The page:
In signing off from the CBS affiliate on Sept. 21, Greene acknowledged playing a key role in the story she was reporting on medical marijuana and announced that she was switching allegiance from journalism to the cause of legalizing marijuana use in Alaska by telling viewers “As for this job, well … f**k it. I quit.” She then walked off camera to leave a stunned news anchor stumble through damage control.

From Anchorage to Albany, N.Y., the Web went wild over Greene, known off-screen as Charlene Egbe. Links to her flameout appeared on hundreds of sites. A YouTube clip of it posted by the Alaska Dispatch News had 12 million hits by the following Thursday.

She did what many people dream of doing.

But the backstory makes her cavalier farewell far from heroic or enviable. Greene had opened her own medical marijuana dispensary in the months before producing a five-part news report for the station on Alaska’s legalization initiative. She also had legal trouble related to her advocacy. KTVA’s news director said in a public statement that Greene never disclosed her conflict of interest to the station.

The station has reason to be embarrassed, but so too does Greene. The Dispatch News reports that advocates for the initiative found fault with her reporting and that Greene says she went rogue mainly to reverse waning support for the legalization movement.

In a post-meltdown interview with Vice.com, Green ended with this:

“If you’re going to quit your job, do it big. Why not? Your job probably sucks, so go ahead and get whatever you can out of it.”

Sage advice perhaps for inconsiderate nonconformists but toxic for everyone else. A truly effective workplace exit impresses both ex-employers and potential employers and preserves the shine on one’s own reputation.

By leaving KTVA the way she did, Greene badly bruised herself and the people around her in three ways:

By using vulgar language — We hear the F-word all the time in music, movies and casual conversation, but a stigma sticks to it in most professional and public venues, and usage is discouraged in workplaces, schools and stores. Greene demonstrated how the centuries-old F-word still cuts through our social sensibilities. However, the F-word is a one-trick pony; the second use lands a weaker punch than the first, and continued usage implies the user has a limited vocabulary — which undercuts anyone who works in communications.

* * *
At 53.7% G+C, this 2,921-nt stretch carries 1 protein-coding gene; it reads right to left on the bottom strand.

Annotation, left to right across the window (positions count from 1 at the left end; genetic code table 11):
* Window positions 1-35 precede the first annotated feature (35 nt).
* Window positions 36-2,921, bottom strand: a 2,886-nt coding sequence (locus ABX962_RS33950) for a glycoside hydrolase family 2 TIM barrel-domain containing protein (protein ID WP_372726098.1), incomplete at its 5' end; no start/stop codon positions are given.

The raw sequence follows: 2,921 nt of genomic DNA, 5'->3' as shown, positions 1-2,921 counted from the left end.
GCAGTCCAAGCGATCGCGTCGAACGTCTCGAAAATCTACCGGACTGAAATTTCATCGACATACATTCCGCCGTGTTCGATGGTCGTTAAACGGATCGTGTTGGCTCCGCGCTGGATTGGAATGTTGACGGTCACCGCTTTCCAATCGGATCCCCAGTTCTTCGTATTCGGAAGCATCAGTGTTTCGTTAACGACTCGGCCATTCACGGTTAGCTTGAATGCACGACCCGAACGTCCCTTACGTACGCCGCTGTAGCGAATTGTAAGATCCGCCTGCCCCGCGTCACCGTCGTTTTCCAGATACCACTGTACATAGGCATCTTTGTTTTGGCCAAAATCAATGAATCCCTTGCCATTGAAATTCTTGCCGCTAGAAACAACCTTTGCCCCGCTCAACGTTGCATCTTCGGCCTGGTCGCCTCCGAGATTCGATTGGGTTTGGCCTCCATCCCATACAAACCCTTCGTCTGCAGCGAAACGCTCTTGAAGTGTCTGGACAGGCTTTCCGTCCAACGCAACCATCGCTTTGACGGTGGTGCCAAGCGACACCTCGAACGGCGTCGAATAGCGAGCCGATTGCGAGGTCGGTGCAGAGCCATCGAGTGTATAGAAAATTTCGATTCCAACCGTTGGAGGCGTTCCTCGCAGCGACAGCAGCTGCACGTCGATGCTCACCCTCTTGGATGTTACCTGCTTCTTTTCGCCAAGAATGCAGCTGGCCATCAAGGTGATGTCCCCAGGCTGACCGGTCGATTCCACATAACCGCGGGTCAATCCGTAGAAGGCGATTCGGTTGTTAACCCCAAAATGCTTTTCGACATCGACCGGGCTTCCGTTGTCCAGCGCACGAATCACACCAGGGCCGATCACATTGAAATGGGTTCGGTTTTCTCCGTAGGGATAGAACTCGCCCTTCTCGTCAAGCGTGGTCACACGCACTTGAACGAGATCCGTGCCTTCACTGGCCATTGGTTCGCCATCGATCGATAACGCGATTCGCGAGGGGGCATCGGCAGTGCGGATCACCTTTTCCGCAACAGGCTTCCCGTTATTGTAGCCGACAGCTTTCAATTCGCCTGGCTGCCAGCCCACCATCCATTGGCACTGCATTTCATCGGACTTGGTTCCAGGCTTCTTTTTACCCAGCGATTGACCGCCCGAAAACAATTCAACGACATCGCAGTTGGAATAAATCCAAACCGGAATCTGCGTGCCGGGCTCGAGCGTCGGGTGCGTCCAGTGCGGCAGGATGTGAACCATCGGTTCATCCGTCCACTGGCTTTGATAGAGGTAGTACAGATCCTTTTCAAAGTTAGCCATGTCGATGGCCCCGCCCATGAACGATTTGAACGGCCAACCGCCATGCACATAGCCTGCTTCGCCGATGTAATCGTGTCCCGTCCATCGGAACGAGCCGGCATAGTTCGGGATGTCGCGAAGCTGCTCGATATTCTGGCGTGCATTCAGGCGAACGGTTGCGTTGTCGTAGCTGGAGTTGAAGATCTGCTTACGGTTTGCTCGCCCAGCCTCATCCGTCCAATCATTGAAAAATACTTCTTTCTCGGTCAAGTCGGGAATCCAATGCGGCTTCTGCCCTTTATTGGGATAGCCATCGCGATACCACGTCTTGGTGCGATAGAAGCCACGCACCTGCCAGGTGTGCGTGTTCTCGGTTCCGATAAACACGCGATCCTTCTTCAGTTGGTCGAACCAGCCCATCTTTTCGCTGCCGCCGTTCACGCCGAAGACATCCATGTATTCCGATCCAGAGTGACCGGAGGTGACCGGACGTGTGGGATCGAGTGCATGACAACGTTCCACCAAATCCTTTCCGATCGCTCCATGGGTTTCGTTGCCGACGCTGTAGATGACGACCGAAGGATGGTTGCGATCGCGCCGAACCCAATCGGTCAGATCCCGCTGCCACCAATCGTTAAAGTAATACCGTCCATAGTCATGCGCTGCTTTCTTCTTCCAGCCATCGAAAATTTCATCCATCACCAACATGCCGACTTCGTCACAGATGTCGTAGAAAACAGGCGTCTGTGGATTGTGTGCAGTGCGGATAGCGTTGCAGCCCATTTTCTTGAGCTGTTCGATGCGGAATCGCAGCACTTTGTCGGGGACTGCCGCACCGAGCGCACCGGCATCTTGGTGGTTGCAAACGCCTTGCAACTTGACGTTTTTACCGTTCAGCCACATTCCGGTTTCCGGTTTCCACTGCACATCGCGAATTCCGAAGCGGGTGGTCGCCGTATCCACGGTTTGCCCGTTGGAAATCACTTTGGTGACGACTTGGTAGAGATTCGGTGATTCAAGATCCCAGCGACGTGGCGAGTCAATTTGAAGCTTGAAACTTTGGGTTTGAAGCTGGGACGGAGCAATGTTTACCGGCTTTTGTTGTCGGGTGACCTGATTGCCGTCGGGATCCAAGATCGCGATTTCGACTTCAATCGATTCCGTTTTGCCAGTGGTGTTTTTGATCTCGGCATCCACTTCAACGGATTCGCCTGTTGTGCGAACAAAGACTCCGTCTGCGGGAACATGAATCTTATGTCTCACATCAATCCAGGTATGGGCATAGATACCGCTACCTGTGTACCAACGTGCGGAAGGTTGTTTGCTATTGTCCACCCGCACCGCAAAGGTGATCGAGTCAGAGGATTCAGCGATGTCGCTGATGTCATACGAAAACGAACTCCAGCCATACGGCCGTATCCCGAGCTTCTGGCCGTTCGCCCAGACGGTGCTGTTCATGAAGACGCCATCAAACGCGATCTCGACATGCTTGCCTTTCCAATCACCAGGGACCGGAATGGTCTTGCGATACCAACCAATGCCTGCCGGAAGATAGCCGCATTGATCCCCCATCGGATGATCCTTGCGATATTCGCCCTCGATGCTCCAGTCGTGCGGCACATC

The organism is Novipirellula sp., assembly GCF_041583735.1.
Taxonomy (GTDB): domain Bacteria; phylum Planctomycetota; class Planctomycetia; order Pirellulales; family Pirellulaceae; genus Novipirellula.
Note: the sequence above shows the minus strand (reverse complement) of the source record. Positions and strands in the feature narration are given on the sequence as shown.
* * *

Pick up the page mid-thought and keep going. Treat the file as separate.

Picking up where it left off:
By being unethical — Green apparently continued acting like a journalist even though in her mind she stopped being one. She told Vice.com that KTVA gave her a platform “to draw attention to the (marijuana legalization) issue” and hinted that her outburst formed sometime between Sunday and April 20, the date Greene says the advocacy group she heads received its business license. The Society of Professional Journalists’ Code of Ethics says, “Avoid conflicts of interest, real or perceived. Disclose unavoidable conflicts.” When professional ethics waft out the window with the pot smoke, credibility in all things likely follows.

By harming others — Greene obviously had her own interests in mind when she paraded her petulance. She neglected to consider, or was indifferent to, the impact of her actions on others, and that could rebound in her face. The Federal Communications Commission has levied fines on broadcasters who permitted even accidental on-air uttering of F-words. KTVA is apologetic; still, accusations by supporters of the initiative that Greene let bias and inaccuracy seep into her reporting have raised questions about why KTVA considers Greene’s activities surprising. Meanwhile, marijuana-use advocates in Alaska and Colorado say Greene’s profane exhibition potentially weakens their efforts to advance the issue with maturity.

Had Greene remained professional and objective, KTVA lacked a reason to probe her work behavior or her privacy. Digging too deeply amid the latter risked violating her civil rights. Personal responsibility, not an employer, determines an individual’s credibility.

Andy Warhol once said, “In the future, everyone will be world-famous for 15 minutes.” This week, Charlo Greene received quite a bit more attention than that. Next week, nobody will take her seriously for even half as long.